I like this painting: I have it on the small mirror (not even a compact, but it's Britain so you pay more and get less) that is a 'souvenir' of the British realism exhibition currently running in Edinburgh. It's 1939, so the woman is wearing a Lastex two-piece bathing suit (we are told in the catalogue) -- a stretchy fabric made from latex threads with a genuine textile wrapped around them. Beats wool for swimming, anyway, which is what they wore in the previous decade. There is something delightful about the woman's athletic, even muscularly defined, body -- not simply posing for the viewer but just enjoying life, responding to nature, her back turned to us. The problem is that her response doesn't seem justified by her context. The spray, surely, could hardly reach her. Those rocks she's on: they look awfully high. To my eyes, she's on a high cliff, not at the water's edge. Try as I might even to see it as a tidal pool, I just can't. Unless she has the bravery -- or folly -- to dive into the sea from a great height, the whole thing seems odd. She is a bather, but where's the beach? Which goes to show that realists might be convincing but they are not necessarily truthful.
I was looking up the 20th-century British sculptor, Dame (Jocelyn) Barbara Hepworth, when I saw this photo of her in the Daily Mail. It was taken in 1970. She died in a fire in her Cornwall cottage, which was also her studio, reportedly because she had been smoking in bed. (Apparently this was similar to the fate of the American actor, Jack Cassidy -- father of Sean and David.) The fire happened in 1975, when she was 72. That means that in 1970, when the photo was taken, she was 66 or 67 (depending on the month). Which is simply amazing. She doesn't look like someone easily under 70. She looks about 108. Never mind booze: that's what the sun will do to you.
Currently reading the National Galleries of Scotland companion to an exhibit called True To Life: British Realist Painting in the 1920s and 1930s. I'm interested in the period, architecturally, culturally, and politically, not to mention the tiles and domestic decorations of the time, so this book will help to round that out. I'm also someone for whom the farther edges of both realism (e.g. any serious botanical or bird artist) and abstraction (e.g. Mark Rothko, Jackson Pollock) have little or no appeal. So-called photorealism raises the question of why not just take a photo -- and the answer is that all art as art selects and distorts, in a different way than the camera does. But the visual effect of photorealism, in which the virtuosity of the illusion is the point, impresses up to that point and then rarely goes farther. On the other hand, an artist whose book is devoted to loose gestural painting, speed of rendering, and vivacity failed entirely to convince me: I preferred the 'before' picture where the round floats on the boats he painted were truly round, and solid like cherries, and had a pleasing density both of colour and form. To my eyes, his looser, more washy version (he works in watercolours) had moved in the wrong direction. To me, there is a sweet spot between too tight and too loose, too precise and too vague. It depends what one is trying to achieve, of course. The economical suggestiveness of Marcia Brown's 'Cinderella' illustrations is admirable. There are as many or more ways to find that sweet spot, and to give it new expression, as there are artists.
To return to the True To Life exhibit: the cover of the book features a striking oil portrait, called 'By The Hills', which was painted by Gerald Leslie Brockhurst and is dated 1939. It features the head of a successful model, actress, and minor aristocrat, and, we are told, the arms of the painter's lover-made-second-wife. Apparently he judged the aristo to be too thin, though given the slimness of the existing arms, and the fact that the aristo was a healthy woman -- she lived till 2002 -- this seems rather unlikely. Anyway, the man was an artist: if her arms lacked sufficient fullness or shape, why not just paint them as he wished them?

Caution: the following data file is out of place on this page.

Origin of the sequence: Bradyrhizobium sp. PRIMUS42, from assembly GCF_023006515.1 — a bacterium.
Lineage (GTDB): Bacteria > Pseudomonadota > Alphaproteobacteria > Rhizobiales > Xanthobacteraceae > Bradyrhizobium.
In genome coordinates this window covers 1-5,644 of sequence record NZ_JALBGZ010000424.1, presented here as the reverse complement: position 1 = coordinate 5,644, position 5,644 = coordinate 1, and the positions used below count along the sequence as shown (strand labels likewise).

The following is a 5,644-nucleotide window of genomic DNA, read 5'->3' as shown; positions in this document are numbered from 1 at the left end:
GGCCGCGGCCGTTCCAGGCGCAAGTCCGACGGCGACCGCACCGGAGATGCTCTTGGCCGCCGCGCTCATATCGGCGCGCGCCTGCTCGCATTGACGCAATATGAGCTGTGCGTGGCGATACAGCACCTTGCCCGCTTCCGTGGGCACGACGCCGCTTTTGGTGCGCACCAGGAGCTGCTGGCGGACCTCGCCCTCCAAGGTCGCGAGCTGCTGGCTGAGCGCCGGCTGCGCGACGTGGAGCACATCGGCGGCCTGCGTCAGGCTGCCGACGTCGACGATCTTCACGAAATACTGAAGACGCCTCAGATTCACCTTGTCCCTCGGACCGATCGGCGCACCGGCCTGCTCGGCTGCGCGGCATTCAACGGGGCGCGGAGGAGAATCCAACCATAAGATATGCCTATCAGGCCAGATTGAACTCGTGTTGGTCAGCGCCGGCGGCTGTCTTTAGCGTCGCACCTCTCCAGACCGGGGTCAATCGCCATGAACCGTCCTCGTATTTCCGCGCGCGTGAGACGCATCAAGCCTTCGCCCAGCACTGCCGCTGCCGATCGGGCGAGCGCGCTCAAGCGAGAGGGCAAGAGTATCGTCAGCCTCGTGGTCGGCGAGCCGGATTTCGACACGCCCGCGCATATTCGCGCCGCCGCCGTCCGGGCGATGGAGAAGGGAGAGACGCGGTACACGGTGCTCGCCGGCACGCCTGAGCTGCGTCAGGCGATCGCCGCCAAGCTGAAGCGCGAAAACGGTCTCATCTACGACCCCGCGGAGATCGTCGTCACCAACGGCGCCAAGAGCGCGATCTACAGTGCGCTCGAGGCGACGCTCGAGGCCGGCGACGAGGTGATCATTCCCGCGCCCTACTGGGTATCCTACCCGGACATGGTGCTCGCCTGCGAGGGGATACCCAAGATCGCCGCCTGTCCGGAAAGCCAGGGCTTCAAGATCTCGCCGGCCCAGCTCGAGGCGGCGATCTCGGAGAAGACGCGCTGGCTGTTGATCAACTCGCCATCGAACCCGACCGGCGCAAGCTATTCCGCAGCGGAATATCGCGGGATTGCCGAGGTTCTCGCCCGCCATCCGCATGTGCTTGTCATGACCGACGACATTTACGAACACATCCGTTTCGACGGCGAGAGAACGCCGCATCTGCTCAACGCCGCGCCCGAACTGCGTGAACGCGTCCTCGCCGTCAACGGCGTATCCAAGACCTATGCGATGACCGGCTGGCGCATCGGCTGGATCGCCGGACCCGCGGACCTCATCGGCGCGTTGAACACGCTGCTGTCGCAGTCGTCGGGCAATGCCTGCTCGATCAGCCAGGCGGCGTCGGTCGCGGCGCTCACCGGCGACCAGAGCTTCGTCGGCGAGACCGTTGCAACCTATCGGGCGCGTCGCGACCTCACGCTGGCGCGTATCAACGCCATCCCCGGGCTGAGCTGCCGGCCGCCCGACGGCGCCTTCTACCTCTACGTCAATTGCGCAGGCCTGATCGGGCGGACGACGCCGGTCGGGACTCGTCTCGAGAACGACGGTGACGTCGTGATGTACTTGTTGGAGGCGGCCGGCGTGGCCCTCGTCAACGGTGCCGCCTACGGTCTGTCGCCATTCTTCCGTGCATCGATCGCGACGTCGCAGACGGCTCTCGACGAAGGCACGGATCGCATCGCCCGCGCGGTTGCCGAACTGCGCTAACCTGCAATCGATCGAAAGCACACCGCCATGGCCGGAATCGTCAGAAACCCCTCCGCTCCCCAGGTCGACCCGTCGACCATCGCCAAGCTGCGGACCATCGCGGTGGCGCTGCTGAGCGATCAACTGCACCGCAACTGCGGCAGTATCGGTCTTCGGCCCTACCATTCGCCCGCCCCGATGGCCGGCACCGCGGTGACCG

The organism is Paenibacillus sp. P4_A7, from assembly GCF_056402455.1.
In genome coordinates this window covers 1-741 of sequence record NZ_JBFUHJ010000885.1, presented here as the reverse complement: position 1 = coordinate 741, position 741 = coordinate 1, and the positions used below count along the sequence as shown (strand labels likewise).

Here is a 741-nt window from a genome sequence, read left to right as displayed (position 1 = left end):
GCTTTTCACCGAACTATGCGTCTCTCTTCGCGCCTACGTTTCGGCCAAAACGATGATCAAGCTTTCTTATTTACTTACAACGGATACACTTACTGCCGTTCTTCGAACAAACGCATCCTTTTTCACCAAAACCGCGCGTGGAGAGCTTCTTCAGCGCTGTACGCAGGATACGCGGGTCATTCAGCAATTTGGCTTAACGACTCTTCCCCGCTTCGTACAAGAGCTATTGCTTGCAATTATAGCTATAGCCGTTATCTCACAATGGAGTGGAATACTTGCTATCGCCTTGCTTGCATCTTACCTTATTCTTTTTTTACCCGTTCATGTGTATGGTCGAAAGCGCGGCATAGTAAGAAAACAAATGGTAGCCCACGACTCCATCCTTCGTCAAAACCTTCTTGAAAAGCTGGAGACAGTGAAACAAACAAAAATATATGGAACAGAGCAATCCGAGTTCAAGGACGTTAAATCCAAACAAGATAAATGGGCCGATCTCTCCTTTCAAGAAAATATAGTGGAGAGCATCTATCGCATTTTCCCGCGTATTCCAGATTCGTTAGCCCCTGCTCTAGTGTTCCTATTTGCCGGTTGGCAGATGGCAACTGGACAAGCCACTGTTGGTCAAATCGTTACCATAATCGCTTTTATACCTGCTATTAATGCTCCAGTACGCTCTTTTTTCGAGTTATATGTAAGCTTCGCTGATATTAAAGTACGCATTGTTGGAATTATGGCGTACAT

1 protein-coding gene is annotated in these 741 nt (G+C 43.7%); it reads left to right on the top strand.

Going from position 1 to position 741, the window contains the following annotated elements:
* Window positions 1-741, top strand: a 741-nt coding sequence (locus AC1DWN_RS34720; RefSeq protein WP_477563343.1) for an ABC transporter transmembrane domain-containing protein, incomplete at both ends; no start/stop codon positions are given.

Moving on. The face is captivatingly beautiful (even if her eyebrows are too pencil-thin for contemporary taste), but eventually you do look at the head hair rather than just allow it to contribute to the overall impression. And when you do look at the hair, you realize (or I did) that the hair is far less 'realistic' than the face. It looks like a kind of shiny chocolate ganache. In the large and sharp reproduction of the cover photo, the hair looks like something squeezed from an icing bag.
I didn't have all my art supplies with me -- I had to leave much of it at home. So: no pastels, no dry coloured pencils, no artbars, and so on. But I bought a set of art markers and some Prismacolor Verithins, and I made some studies. In particular I studied the nearby trees, taking their 'portrait' more than once, and the stone boy at the water feature (complete with blue cotton sun hat, which someone had placed on his head), and the still life of apple, mineral water bottle, and gin bottle (Tanqueray). What a delightful summer.
'The Glorification of the Virgin' by Geertgen tot Sint Jans (most likely) is an astonishing painting, oil on wood panel, that dates to the late 15th century (my Oxford History of Art book, which has this on the cover, gives the date as c. 1480, but the current estimate seems to be the period 1490-1495). The surface has myriad cracks, which in an odd way add to the picture's charm, and certainly to the sense of its antiquity. But honestly, I don't think I've ever seen a more charming and delightful Mother-and-Child picture, not only because of their context -- luminous celestial rings of angel musicians and symbol-holders, a crescent moon to buoy the Madonna up and a little black devil snipping uselessly at her feet -- but also because the faces of both Mary and Jesus are tender, beautiful, innocent, and unfussy in their rendering.
Both mother and child have heads shaped like eggs: if you had to make an egg into a human, this is how you would do it. Even Mary's mantle has much the shape of an egg (with a couple of forward folds like supports to keep the egg upright!). Mary has a wonderful crown: a delicate filigree affair in several colours -- the suggestion of gold, pearls, and enamel for the crown itself, though this is a heavenly crown and has a fairytale character: it has twelve stars, per biblical description. The crown sits atop a cushion of roses (we are told). There are five white roses (how can they count them? -- they look like compressed balls of cotton) for each red one. This is supposed to represent the order of prayers -- five Ave Marias (Hail Marys) and then a Paternoster (Our Father) -- but even if the painting makes reference to the rosary, is it not possible that the number five refers as well to Mary's 'five joys', which are described memorably in the Middle English poem, Sir Gawain And The Green Knight? Just a thought. (The poem is about a century earlier than the painting.)